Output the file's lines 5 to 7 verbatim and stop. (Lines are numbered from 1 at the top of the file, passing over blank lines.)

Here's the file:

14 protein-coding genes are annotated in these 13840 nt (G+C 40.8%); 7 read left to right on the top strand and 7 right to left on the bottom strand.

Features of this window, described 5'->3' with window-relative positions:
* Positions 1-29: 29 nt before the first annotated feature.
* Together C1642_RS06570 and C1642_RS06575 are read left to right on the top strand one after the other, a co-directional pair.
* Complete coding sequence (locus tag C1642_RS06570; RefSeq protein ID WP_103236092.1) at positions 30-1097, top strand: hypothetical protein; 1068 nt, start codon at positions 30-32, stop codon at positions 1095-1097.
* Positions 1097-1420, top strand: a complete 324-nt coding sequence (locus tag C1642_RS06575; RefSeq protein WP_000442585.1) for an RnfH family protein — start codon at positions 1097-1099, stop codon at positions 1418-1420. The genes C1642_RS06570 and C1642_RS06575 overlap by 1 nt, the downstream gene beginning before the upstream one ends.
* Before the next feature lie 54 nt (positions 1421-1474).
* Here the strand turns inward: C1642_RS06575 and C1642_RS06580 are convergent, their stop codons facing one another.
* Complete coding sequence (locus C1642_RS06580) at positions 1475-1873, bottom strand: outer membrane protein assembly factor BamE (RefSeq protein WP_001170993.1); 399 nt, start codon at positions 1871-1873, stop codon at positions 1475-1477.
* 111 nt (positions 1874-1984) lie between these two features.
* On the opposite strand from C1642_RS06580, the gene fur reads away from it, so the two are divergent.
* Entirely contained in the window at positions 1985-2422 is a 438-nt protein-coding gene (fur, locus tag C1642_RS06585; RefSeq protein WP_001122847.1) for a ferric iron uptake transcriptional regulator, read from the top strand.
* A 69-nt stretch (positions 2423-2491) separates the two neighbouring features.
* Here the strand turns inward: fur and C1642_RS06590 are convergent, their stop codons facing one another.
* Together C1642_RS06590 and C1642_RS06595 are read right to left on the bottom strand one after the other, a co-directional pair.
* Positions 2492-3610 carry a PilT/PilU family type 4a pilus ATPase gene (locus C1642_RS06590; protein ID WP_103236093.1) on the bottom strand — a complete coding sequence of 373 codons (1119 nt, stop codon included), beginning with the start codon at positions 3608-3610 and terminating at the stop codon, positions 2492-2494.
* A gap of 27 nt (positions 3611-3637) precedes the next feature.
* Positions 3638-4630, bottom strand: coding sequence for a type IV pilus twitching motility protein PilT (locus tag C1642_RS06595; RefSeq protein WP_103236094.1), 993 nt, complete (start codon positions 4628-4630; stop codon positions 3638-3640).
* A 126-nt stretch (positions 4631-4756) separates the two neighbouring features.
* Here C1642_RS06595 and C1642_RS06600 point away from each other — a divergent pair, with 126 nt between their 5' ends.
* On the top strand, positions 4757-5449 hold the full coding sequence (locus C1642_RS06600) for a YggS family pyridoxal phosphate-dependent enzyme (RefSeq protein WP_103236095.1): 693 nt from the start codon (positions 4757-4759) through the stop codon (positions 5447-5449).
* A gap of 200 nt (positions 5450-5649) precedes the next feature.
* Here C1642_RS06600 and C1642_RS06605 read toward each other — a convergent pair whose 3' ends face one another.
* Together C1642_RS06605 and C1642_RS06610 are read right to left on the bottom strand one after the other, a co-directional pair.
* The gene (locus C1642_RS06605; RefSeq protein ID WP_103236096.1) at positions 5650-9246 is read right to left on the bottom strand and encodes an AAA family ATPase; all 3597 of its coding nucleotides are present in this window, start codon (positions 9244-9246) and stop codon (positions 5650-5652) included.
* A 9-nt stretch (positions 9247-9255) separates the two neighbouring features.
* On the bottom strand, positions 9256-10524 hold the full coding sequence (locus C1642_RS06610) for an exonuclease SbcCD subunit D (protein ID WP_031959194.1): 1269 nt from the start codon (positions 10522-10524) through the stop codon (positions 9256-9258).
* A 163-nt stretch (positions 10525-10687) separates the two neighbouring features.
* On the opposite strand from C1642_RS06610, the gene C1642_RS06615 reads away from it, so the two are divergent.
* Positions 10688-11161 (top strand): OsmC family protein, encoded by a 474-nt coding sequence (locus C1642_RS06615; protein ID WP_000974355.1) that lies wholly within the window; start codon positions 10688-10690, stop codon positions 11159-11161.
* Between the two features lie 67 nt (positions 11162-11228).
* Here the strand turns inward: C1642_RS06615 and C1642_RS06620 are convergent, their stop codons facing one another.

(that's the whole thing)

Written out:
* Complete coding sequence (locus tag C1642_RS06570; RefSeq protein ID WP_103236092.1) at positions 30-1097, top strand: hypothetical protein; 1068 nt, start codon at positions 30-32, stop codon at positions 1095-1097.
* Positions 1097-1420, top strand: a complete 324-nt coding sequence (locus tag C1642_RS06575; RefSeq protein WP_000442585.1) for an RnfH family protein — start codon at positions 1097-1099, stop codon at positions 1418-1420. The genes C1642_RS06570 and C1642_RS06575 overlap by 1 nt, the downstream gene beginning before the upstream one ends.
* Before the next feature lie 54 nt (positions 1421-1474).